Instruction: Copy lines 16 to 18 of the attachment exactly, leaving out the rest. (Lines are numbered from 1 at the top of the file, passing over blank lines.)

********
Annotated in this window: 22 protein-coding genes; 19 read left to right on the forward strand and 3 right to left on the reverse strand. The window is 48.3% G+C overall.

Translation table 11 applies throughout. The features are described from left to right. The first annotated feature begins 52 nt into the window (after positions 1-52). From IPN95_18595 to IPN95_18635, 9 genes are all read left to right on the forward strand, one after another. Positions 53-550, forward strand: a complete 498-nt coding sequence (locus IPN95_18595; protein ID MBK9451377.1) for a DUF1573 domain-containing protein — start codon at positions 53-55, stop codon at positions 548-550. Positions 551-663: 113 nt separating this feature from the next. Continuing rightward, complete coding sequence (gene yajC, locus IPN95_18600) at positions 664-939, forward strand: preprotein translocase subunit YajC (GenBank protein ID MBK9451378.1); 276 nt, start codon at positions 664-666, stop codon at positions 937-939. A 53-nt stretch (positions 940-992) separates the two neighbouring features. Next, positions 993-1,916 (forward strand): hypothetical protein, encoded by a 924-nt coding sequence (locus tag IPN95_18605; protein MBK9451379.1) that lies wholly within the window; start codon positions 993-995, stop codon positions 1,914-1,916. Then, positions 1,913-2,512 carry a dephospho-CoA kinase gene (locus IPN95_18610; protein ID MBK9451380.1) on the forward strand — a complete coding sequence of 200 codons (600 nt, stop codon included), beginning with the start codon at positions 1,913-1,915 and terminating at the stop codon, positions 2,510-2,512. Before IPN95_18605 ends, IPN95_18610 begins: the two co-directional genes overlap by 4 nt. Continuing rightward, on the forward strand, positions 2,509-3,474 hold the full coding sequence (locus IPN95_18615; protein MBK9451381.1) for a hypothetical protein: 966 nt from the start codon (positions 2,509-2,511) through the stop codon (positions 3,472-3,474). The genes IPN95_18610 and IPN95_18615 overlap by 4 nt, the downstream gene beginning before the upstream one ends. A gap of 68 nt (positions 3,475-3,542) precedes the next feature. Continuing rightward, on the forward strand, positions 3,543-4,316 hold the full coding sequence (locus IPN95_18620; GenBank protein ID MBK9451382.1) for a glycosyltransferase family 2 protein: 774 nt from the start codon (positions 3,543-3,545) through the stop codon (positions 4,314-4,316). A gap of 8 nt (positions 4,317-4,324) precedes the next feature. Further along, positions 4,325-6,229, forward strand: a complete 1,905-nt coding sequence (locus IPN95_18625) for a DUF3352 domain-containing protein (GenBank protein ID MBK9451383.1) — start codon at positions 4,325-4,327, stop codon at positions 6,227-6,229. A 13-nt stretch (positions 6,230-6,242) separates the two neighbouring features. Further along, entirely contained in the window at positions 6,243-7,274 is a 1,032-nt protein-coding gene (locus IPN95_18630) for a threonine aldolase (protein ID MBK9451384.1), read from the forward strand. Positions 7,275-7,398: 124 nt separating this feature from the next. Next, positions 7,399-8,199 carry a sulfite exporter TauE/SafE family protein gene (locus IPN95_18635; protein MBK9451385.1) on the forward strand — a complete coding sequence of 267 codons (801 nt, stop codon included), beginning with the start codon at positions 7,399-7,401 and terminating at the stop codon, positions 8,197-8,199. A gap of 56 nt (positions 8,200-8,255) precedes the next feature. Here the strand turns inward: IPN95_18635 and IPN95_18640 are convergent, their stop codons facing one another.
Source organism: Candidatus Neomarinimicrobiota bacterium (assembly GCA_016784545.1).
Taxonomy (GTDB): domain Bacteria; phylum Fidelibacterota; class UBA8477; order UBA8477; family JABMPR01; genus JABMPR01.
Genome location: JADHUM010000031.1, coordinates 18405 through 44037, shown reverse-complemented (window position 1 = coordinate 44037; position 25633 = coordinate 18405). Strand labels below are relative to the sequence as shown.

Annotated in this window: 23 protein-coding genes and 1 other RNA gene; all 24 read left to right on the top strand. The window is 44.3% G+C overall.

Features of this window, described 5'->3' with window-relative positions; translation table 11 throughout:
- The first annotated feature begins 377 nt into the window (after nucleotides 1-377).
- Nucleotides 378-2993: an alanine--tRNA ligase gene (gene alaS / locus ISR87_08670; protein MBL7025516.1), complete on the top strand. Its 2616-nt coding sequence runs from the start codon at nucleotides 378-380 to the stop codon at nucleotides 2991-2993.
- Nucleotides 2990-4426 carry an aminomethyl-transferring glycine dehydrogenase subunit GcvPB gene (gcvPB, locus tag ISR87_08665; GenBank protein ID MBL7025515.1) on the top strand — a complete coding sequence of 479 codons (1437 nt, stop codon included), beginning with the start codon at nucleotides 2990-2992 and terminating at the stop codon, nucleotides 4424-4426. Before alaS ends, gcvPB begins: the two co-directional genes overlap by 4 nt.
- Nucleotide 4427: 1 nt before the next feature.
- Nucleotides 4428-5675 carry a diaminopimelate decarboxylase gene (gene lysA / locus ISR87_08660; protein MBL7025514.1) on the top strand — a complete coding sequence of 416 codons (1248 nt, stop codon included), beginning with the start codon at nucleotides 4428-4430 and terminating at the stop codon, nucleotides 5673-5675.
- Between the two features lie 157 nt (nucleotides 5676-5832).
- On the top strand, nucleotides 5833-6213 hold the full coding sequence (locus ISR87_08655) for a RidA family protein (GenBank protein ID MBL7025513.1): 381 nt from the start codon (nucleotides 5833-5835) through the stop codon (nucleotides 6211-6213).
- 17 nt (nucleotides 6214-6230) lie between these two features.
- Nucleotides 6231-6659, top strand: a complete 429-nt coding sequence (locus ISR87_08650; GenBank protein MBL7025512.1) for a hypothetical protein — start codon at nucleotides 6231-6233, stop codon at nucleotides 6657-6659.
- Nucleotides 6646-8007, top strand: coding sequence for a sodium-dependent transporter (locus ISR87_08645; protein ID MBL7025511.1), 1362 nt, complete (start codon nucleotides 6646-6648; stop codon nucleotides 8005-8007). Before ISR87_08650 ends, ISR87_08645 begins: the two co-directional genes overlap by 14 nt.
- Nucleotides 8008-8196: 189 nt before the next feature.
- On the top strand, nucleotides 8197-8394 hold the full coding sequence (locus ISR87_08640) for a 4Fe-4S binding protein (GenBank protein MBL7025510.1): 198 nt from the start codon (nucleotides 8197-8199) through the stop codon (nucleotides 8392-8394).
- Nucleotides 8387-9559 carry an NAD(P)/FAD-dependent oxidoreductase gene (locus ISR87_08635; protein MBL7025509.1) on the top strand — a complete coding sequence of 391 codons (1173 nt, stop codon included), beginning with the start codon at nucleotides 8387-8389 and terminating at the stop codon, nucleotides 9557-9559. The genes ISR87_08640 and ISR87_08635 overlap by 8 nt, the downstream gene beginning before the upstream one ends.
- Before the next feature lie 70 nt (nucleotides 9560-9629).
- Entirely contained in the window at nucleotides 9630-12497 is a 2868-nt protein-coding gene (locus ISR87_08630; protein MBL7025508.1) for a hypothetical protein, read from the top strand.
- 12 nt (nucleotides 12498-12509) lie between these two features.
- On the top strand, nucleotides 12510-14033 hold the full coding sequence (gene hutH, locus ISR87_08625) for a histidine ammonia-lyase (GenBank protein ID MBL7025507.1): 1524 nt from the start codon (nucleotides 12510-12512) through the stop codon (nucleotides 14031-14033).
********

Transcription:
- Nucleotides 6231-6659, top strand: a complete 429-nt coding sequence (locus ISR87_08650; GenBank protein MBL7025512.1) for a hypothetical protein — start codon at nucleotides 6231-6233, stop codon at nucleotides 6657-6659.
- Nucleotides 6646-8007, top strand: coding sequence for a sodium-dependent transporter (locus ISR87_08645; protein ID MBL7025511.1), 1362 nt, complete (start codon nucleotides 6646-6648; stop codon nucleotides 8005-8007). Before ISR87_08650 ends, ISR87_08645 begins: the two co-directional genes overlap by 14 nt.
- Nucleotides 8008-8196: 189 nt before the next feature.